People with the highest average incomes often spent less on the funerals than people whose main income was a retirement or widow's pension. Widowers were said to encounter more difficulty than widows, and in some cases of difficulty the problem was not so much lack of resources as a delay in securing them.

The survey also found that the average cost of a funeral does not greatly exceed the cost of a basic funeral. Cremation is now more popular than burial and tends to be less costly because of the high cost of burial plots and memorial stones. Funerals tend to be smaller and simpler and the custom of wearing mourning clothes has almost passed away. That is a sign not of poverty caused by the low death grant but of a considerable change in social attitudes since the 1930s and 1940s.

In the light of that, we must call into question the priority that should be given to the Bill. A death grant of £190 for all, would cost £100 million a year extra. It is not sensible for the hon. Member for Dundee, West to present a single proposal which would cost £100 million a year extra. I am sure that other hon. Members would like a £190 death grant payable to all, but we must consider priorities. If we gave that grant to all, would it be right for people who have been left substantial estates which more than cover the cost to benefit? When £30 is an insignificant sum to a person, is it right to give him money out of the national insurance fund?

Sir Ronald Bell

That is financed by contributions.

Mr. Rossi

That is so, but would employees be prepared to increase their contributions to provide the extra £100 million? The Government must consider these matters. Is it suggested that we should break the contributory principle, redistribute the money and ensure that it goes to the families in need? If we decide to do that, how do we identify those in need? The last thing that I want is a means test on the date of bereavement. If we have to identify people in need, some form of passporting will be needed. All these matters exercise our minds. There is no lack of conscientious effort to try to arrive at a conclusion.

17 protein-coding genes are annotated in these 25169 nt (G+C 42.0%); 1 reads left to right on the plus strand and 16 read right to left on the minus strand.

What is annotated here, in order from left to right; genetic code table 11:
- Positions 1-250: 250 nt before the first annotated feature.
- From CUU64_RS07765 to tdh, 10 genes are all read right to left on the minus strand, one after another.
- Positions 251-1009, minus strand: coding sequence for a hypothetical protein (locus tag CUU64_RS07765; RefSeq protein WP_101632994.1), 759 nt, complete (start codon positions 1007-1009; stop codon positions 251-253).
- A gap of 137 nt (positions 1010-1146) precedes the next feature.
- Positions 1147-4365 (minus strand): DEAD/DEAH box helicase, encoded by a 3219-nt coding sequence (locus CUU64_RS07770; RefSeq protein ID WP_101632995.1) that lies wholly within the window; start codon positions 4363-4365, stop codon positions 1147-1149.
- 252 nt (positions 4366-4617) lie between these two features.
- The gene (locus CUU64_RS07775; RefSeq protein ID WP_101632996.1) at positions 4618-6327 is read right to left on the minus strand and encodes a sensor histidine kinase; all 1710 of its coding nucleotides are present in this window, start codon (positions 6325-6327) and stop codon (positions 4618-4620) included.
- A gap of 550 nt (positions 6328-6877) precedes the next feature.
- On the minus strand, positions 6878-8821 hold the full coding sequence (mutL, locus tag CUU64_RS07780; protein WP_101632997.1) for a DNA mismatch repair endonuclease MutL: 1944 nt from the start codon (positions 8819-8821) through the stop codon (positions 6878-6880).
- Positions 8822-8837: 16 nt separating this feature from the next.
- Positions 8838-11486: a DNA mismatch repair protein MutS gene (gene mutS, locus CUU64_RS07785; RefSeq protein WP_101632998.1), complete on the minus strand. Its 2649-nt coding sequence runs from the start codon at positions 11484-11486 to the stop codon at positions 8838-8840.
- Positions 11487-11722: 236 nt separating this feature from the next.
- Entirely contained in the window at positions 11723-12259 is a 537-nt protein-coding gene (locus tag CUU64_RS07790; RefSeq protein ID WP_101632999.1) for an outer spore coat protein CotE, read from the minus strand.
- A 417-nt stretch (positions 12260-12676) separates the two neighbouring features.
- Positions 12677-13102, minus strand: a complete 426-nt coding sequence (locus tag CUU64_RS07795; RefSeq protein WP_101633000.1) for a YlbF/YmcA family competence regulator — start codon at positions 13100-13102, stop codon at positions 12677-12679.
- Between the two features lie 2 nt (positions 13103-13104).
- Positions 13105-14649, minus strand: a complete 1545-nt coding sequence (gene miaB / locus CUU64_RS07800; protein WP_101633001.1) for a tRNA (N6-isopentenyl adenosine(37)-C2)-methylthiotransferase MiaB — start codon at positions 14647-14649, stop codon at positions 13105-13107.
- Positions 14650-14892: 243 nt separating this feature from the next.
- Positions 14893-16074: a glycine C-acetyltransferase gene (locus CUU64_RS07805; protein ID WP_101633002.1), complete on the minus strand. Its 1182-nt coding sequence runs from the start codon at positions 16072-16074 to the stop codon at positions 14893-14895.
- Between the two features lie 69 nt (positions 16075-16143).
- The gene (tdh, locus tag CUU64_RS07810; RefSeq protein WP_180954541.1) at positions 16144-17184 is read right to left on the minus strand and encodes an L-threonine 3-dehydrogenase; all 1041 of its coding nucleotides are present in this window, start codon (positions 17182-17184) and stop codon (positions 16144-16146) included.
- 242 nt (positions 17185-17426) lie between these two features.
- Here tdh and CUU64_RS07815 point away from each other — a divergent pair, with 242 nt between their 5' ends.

If the House decides, in its wisdom, that we must payout another £100 million and that it is not right to raise the contributions, is it right to pay that money to families with no real need?

If I were presented with a windfall of £100 million by the Chancellor of the Exchequer, I should like to spend it on many things other than on families who do not require it—especially when an inheritance of thousands of pounds might be involved—and deny others who are in need of help.

To solve the problem of the invalidity trap would cost £15 million. I am anxious to deal with that problem and if I were given £100 million I would consider spending it on that. There is a capital cut-off point of £2,000 for people on supplementary benefit. If I were given £25 million I should spend it on that. I should love to be able to introduce a general disability allowance. I should like to have £50 million for the restoration of the 5 per cent. abatement on invalidity pensions. I should love another £100 million to extend the long-term rate of supplementary benefit for the unemployed. I could carry on pointing out areas where there is a high call for extra resources, and the list would still not be exhausted.